Sony: PSN outage 'woke our customers up'

Sony: PSN outage 'woke our customers up'
Sony, getting serious about online services

Sony has revealed more information regarding its mass rebranding of its online services as the Sony Entertainment Network and has told TechRadar that the PSN outage earlier this year woke its dormant customers up, getting them back online rather than pushing them away.

Back in September, at IFA 2011 in Berlin, Sony revealed that it would be grouping all of its (non gaming) online content together under the banner of the Sony Entertainment Network – which mainly comprises the company's two media offerings: Music Unlimited and Video Unlimited.

So Saida, senior director of global business strategy and development at Sony, explained to TechRadar that despite the PSN outage this year, more customers than ever were now using Sony's online services and this repositioning of its web brands will make it easier for those who tap into the Sony ecosystem to access their content – regardless of what device they are on.

"Our outage has woken up our dormant customers, we have improved the platform, the content, how you can access your content," Saida explained.

"We have increased the revenue of games by 14 per cent. We have acquired 800,000 active users for Music Unlimited, 5 per cent revenue for Video Unlimited and we now have 3 million accounts for this service.

"We created the welcome back package, which is one of the reasons for the upsurge in activity on the site."

Sony sn

The new Sony Entertainment Network is a big step for Sony, which is still licking its wounds from being hacked.

Regardless of the positive numbers and apparent customer loyalty, Sony still has to prove to the world that its networks are safe, and this means bolstering its security, something Saida believes the company has done and by being transparent, it has made sure its customers have understood the situation.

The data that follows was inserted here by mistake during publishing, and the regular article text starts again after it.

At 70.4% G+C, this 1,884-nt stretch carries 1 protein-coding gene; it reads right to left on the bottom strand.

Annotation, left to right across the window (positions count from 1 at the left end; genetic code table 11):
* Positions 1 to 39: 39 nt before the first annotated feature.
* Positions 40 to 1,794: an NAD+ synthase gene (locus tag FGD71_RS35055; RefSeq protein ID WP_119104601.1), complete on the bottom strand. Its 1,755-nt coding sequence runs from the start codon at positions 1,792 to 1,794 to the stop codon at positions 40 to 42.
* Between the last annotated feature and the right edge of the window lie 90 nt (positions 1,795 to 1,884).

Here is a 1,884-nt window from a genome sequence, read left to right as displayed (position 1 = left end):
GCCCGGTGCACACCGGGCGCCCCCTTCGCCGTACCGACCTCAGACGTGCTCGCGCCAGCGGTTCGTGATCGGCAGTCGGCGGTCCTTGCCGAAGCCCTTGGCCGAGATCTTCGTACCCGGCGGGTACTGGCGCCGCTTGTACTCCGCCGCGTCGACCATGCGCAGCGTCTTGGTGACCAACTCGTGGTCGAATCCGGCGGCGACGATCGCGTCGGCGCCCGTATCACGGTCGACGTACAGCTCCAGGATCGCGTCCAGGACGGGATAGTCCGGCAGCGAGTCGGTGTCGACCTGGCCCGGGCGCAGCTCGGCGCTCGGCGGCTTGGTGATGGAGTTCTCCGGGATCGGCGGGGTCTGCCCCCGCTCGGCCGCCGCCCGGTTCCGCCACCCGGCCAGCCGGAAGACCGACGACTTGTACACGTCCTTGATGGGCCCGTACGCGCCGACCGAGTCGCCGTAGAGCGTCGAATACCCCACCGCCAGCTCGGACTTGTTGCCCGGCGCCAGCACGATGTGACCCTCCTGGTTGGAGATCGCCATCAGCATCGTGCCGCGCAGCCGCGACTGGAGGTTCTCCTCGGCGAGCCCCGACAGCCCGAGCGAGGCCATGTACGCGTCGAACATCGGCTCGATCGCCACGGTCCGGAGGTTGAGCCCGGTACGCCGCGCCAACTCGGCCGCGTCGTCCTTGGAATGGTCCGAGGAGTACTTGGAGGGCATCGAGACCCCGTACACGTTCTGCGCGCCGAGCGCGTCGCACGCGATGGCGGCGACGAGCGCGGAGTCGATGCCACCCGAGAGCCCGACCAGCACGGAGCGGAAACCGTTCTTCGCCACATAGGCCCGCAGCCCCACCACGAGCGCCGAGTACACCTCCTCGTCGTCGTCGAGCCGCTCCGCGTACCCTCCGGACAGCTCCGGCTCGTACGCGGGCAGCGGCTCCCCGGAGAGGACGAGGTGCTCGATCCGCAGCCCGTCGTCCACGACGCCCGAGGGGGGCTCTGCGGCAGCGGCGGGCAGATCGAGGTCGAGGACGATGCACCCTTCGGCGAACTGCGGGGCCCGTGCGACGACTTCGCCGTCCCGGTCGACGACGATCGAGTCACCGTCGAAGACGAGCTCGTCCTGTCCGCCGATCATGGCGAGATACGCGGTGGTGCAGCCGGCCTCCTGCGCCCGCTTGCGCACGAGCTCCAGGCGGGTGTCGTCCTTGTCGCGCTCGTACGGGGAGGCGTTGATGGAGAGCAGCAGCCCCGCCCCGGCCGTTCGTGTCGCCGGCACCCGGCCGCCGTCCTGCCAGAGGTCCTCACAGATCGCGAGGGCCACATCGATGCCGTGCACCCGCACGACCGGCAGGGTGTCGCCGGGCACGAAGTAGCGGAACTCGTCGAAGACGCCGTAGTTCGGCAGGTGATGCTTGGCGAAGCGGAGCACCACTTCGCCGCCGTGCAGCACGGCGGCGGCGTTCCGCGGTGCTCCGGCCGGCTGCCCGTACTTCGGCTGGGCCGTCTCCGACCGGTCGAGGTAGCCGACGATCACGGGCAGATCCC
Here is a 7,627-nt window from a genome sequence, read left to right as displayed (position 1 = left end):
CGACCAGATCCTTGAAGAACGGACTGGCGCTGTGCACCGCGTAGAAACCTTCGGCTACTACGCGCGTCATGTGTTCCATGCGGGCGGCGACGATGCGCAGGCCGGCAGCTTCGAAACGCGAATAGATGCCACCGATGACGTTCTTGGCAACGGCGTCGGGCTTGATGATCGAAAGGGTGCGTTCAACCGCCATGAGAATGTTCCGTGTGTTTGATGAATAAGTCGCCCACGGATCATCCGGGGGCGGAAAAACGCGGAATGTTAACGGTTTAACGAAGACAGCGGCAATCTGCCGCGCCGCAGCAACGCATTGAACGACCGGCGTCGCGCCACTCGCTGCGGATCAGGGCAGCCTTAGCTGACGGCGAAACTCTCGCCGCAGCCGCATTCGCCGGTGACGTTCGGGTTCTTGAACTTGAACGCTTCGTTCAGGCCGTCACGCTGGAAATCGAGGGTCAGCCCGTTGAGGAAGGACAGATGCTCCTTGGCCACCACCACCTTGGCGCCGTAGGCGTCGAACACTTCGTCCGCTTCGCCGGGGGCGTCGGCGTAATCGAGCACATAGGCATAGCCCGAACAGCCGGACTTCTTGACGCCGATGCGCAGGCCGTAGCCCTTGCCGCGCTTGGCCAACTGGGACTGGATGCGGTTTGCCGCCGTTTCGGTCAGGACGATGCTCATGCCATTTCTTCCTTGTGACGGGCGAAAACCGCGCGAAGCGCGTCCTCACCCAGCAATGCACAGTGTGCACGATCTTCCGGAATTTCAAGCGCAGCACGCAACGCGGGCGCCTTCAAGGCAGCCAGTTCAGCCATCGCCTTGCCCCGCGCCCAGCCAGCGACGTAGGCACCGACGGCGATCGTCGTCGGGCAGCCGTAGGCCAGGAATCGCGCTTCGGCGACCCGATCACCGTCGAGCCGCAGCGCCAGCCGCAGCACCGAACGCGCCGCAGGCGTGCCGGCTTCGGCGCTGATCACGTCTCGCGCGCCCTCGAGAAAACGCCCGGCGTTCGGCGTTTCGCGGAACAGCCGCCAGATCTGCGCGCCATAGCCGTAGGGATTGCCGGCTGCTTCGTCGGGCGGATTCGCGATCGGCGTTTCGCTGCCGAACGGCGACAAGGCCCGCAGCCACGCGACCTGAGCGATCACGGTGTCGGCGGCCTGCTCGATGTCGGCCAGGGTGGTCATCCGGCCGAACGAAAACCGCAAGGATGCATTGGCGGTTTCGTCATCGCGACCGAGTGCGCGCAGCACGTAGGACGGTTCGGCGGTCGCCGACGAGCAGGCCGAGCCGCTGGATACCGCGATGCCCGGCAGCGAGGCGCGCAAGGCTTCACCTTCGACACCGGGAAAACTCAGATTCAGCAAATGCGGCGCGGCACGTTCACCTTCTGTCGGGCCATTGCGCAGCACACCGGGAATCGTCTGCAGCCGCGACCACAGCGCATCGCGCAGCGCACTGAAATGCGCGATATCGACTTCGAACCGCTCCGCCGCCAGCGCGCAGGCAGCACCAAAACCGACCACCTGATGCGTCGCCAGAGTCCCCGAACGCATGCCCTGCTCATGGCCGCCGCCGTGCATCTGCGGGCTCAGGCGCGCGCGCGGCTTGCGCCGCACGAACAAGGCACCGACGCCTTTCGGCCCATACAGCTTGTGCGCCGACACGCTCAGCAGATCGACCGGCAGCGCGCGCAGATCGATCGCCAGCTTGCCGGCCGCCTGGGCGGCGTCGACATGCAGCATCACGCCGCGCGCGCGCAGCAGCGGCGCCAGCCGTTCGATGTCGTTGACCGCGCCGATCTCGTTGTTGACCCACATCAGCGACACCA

"We have put various security issues in place, moved the data centre, automated log-in can now be blocked, we have monitoring system so we can detect it much more sooner. We also have the insurance scheme to protect those customers. We also notify customers if the password strength is not enough.

"Sony has been attacked but we have been upfront and honest and informed the world about what has happened," Saida explained.

"Network companies get hacked all the time – but do they make a noise about it? This is happening all of the time, it happened to us and it is about educating the consumers, making sure that they have their ID protected."

Sony sen

Sony has faith in the PSN, despite the hack and it is this online service it is trying to emulate with the Sony entertainment Network.

"We have created a strong community around games devices. We have subscription services for the PS3 and PSP and Vita.

"But with what we call the non core gamer, Sony brings many other products such as Bravia TV, home theatre devices, Sony Tablets, PCs and mobile. How the consumer associates with the customer journey, we want them to have a seamless experience, regardless of the size of the screen."

This seamless service that Saida refers to is all to do with cloud computing. While Apple made a massive song and dance about iTunes Match, its online version of iTunes that matches your music and mirrors it in the cloud for listening to over Wi-Fi, Sony has been doing this for some time with Music Unlimited – offering the same sort of service for as little as £3.99 a month, with the amount of songs being matched, well, unlimited.